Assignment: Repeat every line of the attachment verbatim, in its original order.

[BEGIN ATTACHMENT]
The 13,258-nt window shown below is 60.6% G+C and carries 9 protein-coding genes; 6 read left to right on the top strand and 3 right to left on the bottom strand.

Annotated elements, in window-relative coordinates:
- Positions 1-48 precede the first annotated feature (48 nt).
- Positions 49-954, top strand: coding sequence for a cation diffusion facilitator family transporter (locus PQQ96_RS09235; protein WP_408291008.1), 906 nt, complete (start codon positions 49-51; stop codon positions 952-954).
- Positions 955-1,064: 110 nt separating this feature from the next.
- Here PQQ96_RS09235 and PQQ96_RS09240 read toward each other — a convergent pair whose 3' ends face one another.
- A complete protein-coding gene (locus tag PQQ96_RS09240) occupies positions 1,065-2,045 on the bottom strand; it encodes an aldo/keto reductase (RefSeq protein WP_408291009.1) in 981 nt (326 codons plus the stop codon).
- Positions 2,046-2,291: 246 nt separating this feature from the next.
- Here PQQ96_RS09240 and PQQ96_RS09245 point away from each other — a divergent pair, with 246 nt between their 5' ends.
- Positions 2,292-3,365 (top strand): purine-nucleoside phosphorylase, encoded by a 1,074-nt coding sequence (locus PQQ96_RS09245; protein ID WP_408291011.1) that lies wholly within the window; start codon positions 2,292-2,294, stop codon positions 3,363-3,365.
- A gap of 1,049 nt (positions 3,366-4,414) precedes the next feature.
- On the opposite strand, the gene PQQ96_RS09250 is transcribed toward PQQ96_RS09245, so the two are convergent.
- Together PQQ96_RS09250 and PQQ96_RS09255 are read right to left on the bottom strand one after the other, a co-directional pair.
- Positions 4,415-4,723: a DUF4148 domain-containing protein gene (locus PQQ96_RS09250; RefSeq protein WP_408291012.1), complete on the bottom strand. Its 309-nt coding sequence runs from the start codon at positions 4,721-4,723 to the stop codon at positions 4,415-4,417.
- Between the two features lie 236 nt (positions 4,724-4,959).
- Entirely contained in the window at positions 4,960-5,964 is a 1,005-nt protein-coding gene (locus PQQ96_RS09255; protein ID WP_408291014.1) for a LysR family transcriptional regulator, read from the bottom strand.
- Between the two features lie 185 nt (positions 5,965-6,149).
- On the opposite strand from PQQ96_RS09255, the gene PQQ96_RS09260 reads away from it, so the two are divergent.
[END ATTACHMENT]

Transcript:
The 13,258-nt window shown below is 60.6% G+C and carries 9 protein-coding genes; 6 read left to right on the top strand and 3 right to left on the bottom strand.

Annotated elements, in window-relative coordinates:
- Positions 1-48 precede the first annotated feature (48 nt).
- Positions 49-954, top strand: coding sequence for a cation diffusion facilitator family transporter (locus PQQ96_RS09235; protein WP_408291008.1), 906 nt, complete (start codon positions 49-51; stop codon positions 952-954).
- Positions 955-1,064: 110 nt separating this feature from the next.
- Here PQQ96_RS09235 and PQQ96_RS09240 read toward each other — a convergent pair whose 3' ends face one another.
- A complete protein-coding gene (locus tag PQQ96_RS09240) occupies positions 1,065-2,045 on the bottom strand; it encodes an aldo/keto reductase (RefSeq protein WP_408291009.1) in 981 nt (326 codons plus the stop codon).
- Positions 2,046-2,291: 246 nt separating this feature from the next.
- Here PQQ96_RS09240 and PQQ96_RS09245 point away from each other — a divergent pair, with 246 nt between their 5' ends.
- Positions 2,292-3,365 (top strand): purine-nucleoside phosphorylase, encoded by a 1,074-nt coding sequence (locus PQQ96_RS09245; protein ID WP_408291011.1) that lies wholly within the window; start codon positions 2,292-2,294, stop codon positions 3,363-3,365.
- A gap of 1,049 nt (positions 3,366-4,414) precedes the next feature.
- On the opposite strand, the gene PQQ96_RS09250 is transcribed toward PQQ96_RS09245, so the two are convergent.
- Together PQQ96_RS09250 and PQQ96_RS09255 are read right to left on the bottom strand one after the other, a co-directional pair.
- Positions 4,415-4,723: a DUF4148 domain-containing protein gene (locus PQQ96_RS09250; RefSeq protein WP_408291012.1), complete on the bottom strand. Its 309-nt coding sequence runs from the start codon at positions 4,721-4,723 to the stop codon at positions 4,415-4,417.
- Between the two features lie 236 nt (positions 4,724-4,959).
- Entirely contained in the window at positions 4,960-5,964 is a 1,005-nt protein-coding gene (locus PQQ96_RS09255; protein ID WP_408291014.1) for a LysR family transcriptional regulator, read from the bottom strand.
- Between the two features lie 185 nt (positions 5,965-6,149).
- On the opposite strand from PQQ96_RS09255, the gene PQQ96_RS09260 reads away from it, so the two are divergent.